The major donors who supported the GOP establishment’s favored candidates during the primaries are now standing on the sidelines or have switched sides to support Hillary Clinton, says a survey by the Los Angeles Times.
Ninety-five percent of GOP primary donors are “sitting out” the general election, the newspaper found. Also, donors who backed Trump’s 16 primary rivals have already given $2 million to Clinton, while sending only $7.4 million from to Trump.
Overall, FEC records through August 31 show Clinton brought in $530 million while Trump lagged with $186 million in donations.
Trump, however, raised $5 million on August 31 alone from small donors on the day he held a joint press conference in Mexico with President Enrique Peña Nieto and gave a powerful speech on immigration policy in Phoenix, Arizona. In less than three months, Trump raised over $100 million from small donations, prompting one operative to call him “the Republican Obama.”
One Clinton donor, retired college professor Robert Sacks, said he supported Gov. John Kasich, but now compares Trump to—who else?—National Socialist leader Adolf Hitler.
“It’s frightening,” Sacks, who gave Clinton $1,300, complained to the L.A. Times. “To tell you the truth, I begin to get a little feeling of what it was like to be a decent human being in Germany in the early ’30s.”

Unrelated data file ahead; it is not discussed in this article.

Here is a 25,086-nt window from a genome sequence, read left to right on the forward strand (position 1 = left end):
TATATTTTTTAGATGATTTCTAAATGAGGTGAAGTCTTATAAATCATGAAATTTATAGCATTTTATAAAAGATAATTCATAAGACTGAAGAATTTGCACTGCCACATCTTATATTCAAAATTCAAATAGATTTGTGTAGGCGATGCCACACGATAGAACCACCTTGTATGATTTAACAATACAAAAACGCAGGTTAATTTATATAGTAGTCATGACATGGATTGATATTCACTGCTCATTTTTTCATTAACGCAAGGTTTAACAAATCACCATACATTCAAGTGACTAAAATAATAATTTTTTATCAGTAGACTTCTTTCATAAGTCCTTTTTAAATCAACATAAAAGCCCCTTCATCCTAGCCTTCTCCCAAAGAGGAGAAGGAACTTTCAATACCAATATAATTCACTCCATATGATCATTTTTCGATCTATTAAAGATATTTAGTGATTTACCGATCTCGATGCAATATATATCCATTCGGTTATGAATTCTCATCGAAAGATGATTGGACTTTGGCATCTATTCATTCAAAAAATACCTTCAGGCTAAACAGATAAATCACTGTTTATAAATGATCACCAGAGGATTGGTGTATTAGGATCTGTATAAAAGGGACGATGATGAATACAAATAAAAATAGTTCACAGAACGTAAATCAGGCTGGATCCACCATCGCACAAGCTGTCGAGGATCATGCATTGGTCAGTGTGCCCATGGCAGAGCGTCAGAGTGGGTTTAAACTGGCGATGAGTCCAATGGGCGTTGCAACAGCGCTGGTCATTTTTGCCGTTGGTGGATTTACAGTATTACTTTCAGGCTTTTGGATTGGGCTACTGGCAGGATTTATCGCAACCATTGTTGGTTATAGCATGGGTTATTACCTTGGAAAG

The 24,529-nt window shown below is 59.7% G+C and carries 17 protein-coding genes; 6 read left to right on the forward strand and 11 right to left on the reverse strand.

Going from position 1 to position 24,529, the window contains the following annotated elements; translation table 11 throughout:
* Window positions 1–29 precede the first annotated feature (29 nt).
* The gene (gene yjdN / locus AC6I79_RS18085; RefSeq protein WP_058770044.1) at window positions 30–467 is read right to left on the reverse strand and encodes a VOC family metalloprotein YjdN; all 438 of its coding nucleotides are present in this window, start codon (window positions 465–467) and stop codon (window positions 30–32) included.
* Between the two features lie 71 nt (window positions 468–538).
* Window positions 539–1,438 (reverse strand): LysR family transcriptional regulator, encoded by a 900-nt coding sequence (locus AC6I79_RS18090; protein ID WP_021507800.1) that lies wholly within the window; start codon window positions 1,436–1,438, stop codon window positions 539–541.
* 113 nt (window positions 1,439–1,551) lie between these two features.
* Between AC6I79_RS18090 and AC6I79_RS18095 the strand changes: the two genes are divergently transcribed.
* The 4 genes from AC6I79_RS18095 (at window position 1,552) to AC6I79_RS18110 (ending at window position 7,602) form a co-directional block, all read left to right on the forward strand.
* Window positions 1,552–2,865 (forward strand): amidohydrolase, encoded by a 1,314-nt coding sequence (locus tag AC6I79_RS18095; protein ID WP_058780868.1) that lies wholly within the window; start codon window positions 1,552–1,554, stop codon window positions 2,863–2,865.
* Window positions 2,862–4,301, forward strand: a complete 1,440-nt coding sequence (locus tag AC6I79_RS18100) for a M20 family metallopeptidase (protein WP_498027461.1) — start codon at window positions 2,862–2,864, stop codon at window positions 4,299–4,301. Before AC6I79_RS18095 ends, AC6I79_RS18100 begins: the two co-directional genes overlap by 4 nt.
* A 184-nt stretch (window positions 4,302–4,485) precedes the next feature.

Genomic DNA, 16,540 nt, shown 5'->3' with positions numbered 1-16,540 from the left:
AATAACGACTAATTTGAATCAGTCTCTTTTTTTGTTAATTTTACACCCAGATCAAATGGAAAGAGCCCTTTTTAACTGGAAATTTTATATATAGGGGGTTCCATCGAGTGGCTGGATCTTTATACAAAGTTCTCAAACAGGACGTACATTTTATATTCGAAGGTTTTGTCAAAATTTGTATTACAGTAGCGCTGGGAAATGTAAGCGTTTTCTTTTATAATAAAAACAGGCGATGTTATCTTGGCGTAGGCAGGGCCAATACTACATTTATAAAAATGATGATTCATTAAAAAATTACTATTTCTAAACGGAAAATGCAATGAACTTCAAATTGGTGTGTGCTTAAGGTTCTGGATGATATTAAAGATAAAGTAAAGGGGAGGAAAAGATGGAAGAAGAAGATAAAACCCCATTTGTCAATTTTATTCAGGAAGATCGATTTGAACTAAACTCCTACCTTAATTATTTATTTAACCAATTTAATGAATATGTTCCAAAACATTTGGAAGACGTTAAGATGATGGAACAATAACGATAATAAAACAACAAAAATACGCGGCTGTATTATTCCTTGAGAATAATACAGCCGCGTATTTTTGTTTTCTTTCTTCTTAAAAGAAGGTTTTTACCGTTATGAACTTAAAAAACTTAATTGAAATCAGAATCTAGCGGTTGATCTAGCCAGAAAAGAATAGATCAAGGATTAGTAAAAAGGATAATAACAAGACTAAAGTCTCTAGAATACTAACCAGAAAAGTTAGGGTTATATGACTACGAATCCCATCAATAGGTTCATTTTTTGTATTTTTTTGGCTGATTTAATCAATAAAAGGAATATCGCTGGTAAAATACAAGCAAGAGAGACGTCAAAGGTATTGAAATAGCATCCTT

Other big-money donors are sending cash to Republicans on down-ballot races, some of whom strongly back cheap-labor immigration:
Bobbie Kilberg, a prodigious Republican fundraiser who was a donation bundler for Romney, gave up on this year’s presidential election after watching her favored candidates—New Jersey Gov. Chris Christie, then former Florida Gov. Jeb Bush, then Florida Sen. Marco Rubio, then Kasich—drop out.
She and her husband, Bill, are raising money for down-ballot races, recently hosting events at their McLean, Va., home for House Speaker Paul D. Ryan, Virginia Rep. Barbara Comstock and North Carolina Gov. Pat McCrory…
Trump is far more favored by those who donated to Texas Sen. Ted Cruz, Dr. Ben Carson, former Hewlett-Packard Chief Executive Carly Fiorina and Rubio.
Despite the massive fundraising gap, Trump leads Clinton in some national polls and battleground states, such as the must-win Ohio.